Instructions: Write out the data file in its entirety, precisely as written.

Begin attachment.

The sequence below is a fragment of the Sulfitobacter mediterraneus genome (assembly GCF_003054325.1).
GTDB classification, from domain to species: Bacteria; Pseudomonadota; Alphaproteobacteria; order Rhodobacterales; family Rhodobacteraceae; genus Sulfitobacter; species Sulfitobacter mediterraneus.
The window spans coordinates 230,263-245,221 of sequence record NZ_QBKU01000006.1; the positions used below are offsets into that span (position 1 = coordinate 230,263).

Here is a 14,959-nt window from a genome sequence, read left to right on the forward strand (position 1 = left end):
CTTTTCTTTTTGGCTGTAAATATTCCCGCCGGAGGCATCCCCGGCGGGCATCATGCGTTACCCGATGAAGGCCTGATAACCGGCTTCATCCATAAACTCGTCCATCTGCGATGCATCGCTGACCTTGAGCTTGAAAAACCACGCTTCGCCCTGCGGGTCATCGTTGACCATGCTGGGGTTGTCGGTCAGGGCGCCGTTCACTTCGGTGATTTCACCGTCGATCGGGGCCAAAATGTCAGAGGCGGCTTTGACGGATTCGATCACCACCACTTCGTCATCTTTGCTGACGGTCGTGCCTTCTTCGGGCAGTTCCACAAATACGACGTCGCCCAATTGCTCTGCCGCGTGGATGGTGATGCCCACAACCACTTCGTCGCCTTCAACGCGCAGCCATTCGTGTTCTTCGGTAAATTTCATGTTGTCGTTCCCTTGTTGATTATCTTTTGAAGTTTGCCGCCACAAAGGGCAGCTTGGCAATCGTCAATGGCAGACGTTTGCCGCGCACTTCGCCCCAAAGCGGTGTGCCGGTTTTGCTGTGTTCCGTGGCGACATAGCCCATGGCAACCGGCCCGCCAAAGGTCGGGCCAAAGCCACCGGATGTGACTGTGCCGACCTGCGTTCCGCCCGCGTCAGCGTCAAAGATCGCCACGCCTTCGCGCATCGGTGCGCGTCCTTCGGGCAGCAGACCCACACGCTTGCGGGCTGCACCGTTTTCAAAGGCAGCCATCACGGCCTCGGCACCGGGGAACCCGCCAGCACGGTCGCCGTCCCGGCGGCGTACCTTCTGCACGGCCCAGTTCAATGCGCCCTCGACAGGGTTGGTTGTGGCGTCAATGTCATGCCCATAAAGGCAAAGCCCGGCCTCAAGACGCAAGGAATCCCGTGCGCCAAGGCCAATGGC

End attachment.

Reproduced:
The sequence below is a fragment of the Sulfitobacter mediterraneus genome (assembly GCF_003054325.1).
GTDB classification, from domain to species: Bacteria; Pseudomonadota; Alphaproteobacteria; order Rhodobacterales; family Rhodobacteraceae; genus Sulfitobacter; species Sulfitobacter mediterraneus.
The window spans coordinates 230,263-245,221 of sequence record NZ_QBKU01000006.1; the positions used below are offsets into that span (position 1 = coordinate 230,263).

Here is a 14,959-nt window from a genome sequence, read left to right on the forward strand (position 1 = left end):
CTTTTCTTTTTGGCTGTAAATATTCCCGCCGGAGGCATCCCCGGCGGGCATCATGCGTTACCCGATGAAGGCCTGATAACCGGCTTCATCCATAAACTCGTCCATCTGCGATGCATCGCTGACCTTGAGCTTGAAAAACCACGCTTCGCCCTGCGGGTCATCGTTGACCATGCTGGGGTTGTCGGTCAGGGCGCCGTTCACTTCGGTGATTTCACCGTCGATCGGGGCCAAAATGTCAGAGGCGGCTTTGACGGATTCGATCACCACCACTTCGTCATCTTTGCTGACGGTCGTGCCTTCTTCGGGCAGTTCCACAAATACGACGTCGCCCAATTGCTCTGCCGCGTGGATGGTGATGCCCACAACCACTTCGTCGCCTTCAACGCGCAGCCATTCGTGTTCTTCGGTAAATTTCATGTTGTCGTTCCCTTGTTGATTATCTTTTGAAGTTTGCCGCCACAAAGGGCAGCTTGGCAATCGTCAATGGCAGACGTTTGCCGCGCACTTCGCCCCAAAGCGGTGTGCCGGTTTTGCTGTGTTCCGTGGCGACATAGCCCATGGCAACCGGCCCGCCAAAGGTCGGGCCAAAGCCACCGGATGTGACTGTGCCGACCTGCGTTCCGCCCGCGTCAGCGTCAAAGATCGCCACGCCTTCGCGCATCGGTGCGCGTCCTTCGGGCAGCAGACCCACACGCTTGCGGGCTGCACCGTTTTCAAAGGCAGCCATCACGGCCTCGGCACCGGGGAACCCGCCAGCACGGTCGCCGTCCCGGCGGCGTACCTTCTGCACGGCCCAGTTCAATGCGCCCTCGACAGGGTTGGTTGTGGCGTCAATGTCATGCCCATAAAGGCAAAGCCCGGCCTCAAGACGCAAGGAATCCCGTGCGCCAAGGCCAATGGC